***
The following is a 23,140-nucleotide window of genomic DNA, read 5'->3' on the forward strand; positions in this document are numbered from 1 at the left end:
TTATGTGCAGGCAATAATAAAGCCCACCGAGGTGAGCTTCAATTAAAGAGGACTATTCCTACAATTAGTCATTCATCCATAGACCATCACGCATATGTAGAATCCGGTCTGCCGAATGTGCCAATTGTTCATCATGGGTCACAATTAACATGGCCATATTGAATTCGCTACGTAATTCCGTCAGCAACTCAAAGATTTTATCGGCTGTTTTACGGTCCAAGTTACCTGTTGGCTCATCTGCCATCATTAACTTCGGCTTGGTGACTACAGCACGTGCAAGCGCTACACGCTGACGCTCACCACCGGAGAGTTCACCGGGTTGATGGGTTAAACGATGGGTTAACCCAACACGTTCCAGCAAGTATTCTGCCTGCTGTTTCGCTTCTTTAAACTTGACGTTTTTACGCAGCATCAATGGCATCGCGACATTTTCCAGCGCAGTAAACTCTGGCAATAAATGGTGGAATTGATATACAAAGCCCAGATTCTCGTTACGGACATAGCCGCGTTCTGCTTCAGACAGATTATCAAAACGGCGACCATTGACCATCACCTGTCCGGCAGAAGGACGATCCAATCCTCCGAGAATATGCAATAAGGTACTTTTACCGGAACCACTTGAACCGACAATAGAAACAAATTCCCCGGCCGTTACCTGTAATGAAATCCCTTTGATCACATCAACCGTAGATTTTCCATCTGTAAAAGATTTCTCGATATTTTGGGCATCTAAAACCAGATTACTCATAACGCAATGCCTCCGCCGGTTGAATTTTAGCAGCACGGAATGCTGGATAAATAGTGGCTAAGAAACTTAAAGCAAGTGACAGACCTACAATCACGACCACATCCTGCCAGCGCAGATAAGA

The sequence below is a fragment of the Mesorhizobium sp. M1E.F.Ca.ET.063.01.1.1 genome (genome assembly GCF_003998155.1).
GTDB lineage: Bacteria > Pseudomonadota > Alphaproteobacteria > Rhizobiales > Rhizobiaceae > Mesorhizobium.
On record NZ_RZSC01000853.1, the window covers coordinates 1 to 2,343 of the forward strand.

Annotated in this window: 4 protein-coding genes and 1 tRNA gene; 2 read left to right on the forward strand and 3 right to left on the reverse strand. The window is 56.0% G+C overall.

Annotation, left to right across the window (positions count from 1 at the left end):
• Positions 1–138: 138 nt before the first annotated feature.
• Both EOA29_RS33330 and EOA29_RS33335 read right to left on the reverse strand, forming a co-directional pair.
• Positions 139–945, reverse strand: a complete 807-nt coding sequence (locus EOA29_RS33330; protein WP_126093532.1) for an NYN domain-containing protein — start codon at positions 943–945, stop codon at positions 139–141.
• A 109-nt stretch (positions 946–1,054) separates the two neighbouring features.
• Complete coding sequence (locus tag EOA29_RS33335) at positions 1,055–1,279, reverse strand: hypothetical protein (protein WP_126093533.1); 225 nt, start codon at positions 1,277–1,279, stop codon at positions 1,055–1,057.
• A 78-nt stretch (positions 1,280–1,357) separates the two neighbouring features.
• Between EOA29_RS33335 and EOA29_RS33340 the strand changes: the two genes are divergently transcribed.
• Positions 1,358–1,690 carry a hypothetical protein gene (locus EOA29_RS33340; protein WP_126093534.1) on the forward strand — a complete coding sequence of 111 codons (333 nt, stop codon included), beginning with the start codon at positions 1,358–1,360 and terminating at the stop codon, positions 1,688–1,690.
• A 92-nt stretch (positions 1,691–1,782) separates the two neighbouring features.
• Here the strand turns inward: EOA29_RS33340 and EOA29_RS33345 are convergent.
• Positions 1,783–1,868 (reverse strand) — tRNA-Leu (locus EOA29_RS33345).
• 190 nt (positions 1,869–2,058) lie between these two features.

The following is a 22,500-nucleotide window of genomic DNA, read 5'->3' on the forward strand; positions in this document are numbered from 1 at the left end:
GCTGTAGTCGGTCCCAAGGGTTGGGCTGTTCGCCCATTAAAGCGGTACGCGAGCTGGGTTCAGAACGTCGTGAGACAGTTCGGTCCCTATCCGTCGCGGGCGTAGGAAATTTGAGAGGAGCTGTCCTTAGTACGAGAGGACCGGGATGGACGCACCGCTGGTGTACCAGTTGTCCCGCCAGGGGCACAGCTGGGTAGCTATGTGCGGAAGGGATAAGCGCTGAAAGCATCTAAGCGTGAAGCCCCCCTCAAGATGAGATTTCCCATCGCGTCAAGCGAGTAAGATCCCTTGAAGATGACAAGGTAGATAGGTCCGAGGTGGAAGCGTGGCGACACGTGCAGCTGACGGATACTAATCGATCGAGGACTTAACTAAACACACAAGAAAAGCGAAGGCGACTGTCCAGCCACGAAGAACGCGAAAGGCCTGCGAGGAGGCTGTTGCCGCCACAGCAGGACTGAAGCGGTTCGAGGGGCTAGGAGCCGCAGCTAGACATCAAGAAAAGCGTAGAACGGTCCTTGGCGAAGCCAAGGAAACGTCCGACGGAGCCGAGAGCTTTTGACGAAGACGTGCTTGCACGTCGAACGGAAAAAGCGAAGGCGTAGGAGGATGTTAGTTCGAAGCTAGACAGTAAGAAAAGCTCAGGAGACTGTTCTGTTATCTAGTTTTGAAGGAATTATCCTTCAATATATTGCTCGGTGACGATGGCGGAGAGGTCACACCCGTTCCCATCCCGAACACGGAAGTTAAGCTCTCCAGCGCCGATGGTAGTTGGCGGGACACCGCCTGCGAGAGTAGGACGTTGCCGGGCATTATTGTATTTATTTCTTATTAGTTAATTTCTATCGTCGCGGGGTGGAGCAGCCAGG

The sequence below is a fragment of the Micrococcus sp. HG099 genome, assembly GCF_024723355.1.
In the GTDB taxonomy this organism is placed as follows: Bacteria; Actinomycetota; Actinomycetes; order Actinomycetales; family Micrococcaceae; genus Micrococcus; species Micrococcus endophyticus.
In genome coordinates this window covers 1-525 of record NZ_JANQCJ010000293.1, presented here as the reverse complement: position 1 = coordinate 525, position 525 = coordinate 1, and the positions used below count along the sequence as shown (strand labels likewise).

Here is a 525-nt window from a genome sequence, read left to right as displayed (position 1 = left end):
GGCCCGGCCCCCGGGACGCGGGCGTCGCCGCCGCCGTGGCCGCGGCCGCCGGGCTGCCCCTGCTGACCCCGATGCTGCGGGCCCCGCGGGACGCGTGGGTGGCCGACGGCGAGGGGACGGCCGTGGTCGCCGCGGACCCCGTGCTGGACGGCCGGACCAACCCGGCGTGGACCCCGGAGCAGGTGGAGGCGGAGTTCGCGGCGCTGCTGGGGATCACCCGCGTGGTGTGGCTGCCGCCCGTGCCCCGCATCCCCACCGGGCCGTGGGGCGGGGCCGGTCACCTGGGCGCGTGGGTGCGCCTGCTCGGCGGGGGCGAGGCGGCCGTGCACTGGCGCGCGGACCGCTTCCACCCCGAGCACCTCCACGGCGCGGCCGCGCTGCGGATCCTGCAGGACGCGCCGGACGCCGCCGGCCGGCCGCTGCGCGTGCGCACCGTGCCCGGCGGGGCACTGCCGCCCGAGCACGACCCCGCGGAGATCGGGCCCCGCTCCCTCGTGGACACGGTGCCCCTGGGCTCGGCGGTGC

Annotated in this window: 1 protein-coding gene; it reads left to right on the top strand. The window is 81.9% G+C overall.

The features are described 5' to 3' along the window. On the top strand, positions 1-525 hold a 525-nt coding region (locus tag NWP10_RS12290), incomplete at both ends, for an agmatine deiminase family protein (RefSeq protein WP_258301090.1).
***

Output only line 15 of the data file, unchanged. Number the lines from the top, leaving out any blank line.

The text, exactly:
• Positions 1,358–1,690 carry a hypothetical protein gene (locus EOA29_RS33340; protein WP_126093534.1) on the forward strand — a complete coding sequence of 111 codons (333 nt, stop codon included), beginning with the start codon at positions 1,358–1,360 and terminating at the stop codon, positions 1,688–1,690.